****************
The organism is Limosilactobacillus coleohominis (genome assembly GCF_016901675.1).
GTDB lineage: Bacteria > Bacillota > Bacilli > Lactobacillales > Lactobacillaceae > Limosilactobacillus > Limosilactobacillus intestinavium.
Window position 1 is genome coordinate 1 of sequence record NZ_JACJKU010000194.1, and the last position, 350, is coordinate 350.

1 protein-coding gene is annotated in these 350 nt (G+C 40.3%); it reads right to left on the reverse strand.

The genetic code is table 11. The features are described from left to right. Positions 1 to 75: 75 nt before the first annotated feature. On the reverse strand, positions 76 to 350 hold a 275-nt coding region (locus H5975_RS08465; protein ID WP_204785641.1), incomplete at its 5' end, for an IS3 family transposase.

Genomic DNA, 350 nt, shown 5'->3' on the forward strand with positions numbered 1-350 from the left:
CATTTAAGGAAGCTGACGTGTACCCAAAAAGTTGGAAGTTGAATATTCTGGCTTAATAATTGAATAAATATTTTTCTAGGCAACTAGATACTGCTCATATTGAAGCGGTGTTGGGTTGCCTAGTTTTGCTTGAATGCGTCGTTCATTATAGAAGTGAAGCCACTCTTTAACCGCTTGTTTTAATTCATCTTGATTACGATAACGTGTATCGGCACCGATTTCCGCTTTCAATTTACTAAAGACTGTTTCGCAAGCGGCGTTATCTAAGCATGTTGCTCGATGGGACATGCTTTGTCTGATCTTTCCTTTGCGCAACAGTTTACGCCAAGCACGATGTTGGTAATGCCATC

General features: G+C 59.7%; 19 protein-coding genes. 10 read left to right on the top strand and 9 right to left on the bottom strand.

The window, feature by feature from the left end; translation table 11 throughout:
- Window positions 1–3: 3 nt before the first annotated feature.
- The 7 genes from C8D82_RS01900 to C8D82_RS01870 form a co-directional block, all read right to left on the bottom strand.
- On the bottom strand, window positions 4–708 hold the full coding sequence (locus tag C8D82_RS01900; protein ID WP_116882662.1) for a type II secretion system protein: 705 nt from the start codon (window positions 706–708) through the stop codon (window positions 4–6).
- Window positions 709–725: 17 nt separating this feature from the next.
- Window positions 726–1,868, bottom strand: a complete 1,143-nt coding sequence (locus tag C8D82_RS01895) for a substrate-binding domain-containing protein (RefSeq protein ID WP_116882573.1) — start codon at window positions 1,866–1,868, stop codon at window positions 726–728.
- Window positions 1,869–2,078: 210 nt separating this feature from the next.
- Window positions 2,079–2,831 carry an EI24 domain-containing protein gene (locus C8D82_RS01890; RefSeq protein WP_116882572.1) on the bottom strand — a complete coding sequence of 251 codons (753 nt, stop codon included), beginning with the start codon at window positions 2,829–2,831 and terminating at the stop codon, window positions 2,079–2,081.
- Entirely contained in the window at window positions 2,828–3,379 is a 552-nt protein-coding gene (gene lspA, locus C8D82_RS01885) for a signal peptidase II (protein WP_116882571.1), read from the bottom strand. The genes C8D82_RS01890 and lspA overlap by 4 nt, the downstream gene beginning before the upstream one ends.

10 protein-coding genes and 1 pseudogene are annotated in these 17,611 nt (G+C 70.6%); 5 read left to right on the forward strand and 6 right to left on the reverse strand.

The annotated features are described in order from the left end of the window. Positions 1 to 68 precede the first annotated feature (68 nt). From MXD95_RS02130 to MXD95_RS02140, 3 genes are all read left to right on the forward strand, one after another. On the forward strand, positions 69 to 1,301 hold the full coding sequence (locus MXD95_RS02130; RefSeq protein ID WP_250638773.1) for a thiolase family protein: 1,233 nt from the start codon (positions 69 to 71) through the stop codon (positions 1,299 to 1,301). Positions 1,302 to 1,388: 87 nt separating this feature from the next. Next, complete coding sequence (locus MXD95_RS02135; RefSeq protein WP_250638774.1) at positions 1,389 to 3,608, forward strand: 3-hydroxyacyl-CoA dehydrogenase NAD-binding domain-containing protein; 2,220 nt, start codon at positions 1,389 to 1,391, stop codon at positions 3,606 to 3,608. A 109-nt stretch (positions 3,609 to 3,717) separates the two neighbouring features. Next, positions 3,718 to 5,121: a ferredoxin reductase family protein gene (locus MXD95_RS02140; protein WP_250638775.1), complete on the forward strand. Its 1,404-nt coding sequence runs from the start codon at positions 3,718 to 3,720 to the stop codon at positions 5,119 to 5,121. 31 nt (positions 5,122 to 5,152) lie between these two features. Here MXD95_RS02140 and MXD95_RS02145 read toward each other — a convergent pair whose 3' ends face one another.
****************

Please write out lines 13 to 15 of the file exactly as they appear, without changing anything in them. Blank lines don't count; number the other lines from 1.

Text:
- Window positions 709–725: 17 nt separating this feature from the next.
- Window positions 726–1,868, bottom strand: a complete 1,143-nt coding sequence (locus tag C8D82_RS01895) for a substrate-binding domain-containing protein (RefSeq protein ID WP_116882573.1) — start codon at window positions 1,866–1,868, stop codon at window positions 726–728.
- Window positions 1,869–2,078: 210 nt separating this feature from the next.